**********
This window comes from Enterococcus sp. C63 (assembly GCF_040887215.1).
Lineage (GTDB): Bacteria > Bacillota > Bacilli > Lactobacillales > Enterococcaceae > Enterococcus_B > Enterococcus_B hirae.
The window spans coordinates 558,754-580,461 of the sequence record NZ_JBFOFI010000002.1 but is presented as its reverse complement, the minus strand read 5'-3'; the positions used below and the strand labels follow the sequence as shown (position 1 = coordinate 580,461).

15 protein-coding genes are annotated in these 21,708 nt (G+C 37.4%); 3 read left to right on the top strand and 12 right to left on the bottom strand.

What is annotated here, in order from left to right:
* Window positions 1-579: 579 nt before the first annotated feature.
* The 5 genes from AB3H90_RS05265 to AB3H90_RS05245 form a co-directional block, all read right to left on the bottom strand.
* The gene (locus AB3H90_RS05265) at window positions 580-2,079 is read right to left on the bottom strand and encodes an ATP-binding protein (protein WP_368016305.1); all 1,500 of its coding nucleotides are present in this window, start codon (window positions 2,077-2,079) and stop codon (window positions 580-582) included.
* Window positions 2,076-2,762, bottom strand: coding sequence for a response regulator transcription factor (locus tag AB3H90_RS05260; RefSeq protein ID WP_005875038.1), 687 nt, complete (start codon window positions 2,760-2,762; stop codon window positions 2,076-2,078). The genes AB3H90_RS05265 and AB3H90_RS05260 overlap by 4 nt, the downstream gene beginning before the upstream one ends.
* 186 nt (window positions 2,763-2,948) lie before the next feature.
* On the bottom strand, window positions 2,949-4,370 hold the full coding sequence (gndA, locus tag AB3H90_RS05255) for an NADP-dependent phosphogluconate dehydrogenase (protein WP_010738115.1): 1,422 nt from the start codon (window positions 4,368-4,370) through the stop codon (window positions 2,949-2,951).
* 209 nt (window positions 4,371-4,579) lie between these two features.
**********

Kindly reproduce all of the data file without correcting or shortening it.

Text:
This window comes from Enterococcus sp. C63 (assembly GCF_040887215.1).
Lineage (GTDB): Bacteria > Bacillota > Bacilli > Lactobacillales > Enterococcaceae > Enterococcus_B > Enterococcus_B hirae.
The window spans coordinates 558,754-580,461 of the sequence record NZ_JBFOFI010000002.1 but is presented as its reverse complement, the minus strand read 5'-3'; the positions used below and the strand labels follow the sequence as shown (position 1 = coordinate 580,461).

15 protein-coding genes are annotated in these 21,708 nt (G+C 37.4%); 3 read left to right on the top strand and 12 right to left on the bottom strand.

What is annotated here, in order from left to right:
* Window positions 1-579: 579 nt before the first annotated feature.
* The 5 genes from AB3H90_RS05265 to AB3H90_RS05245 form a co-directional block, all read right to left on the bottom strand.
* The gene (locus AB3H90_RS05265) at window positions 580-2,079 is read right to left on the bottom strand and encodes an ATP-binding protein (protein WP_368016305.1); all 1,500 of its coding nucleotides are present in this window, start codon (window positions 2,077-2,079) and stop codon (window positions 580-582) included.
* Window positions 2,076-2,762, bottom strand: coding sequence for a response regulator transcription factor (locus tag AB3H90_RS05260; RefSeq protein ID WP_005875038.1), 687 nt, complete (start codon window positions 2,760-2,762; stop codon window positions 2,076-2,078). The genes AB3H90_RS05265 and AB3H90_RS05260 overlap by 4 nt, the downstream gene beginning before the upstream one ends.
* 186 nt (window positions 2,763-2,948) lie before the next feature.
* On the bottom strand, window positions 2,949-4,370 hold the full coding sequence (gndA, locus tag AB3H90_RS05255) for an NADP-dependent phosphogluconate dehydrogenase (protein WP_010738115.1): 1,422 nt from the start codon (window positions 4,368-4,370) through the stop codon (window positions 2,949-2,951).
* 209 nt (window positions 4,371-4,579) lie between these two features.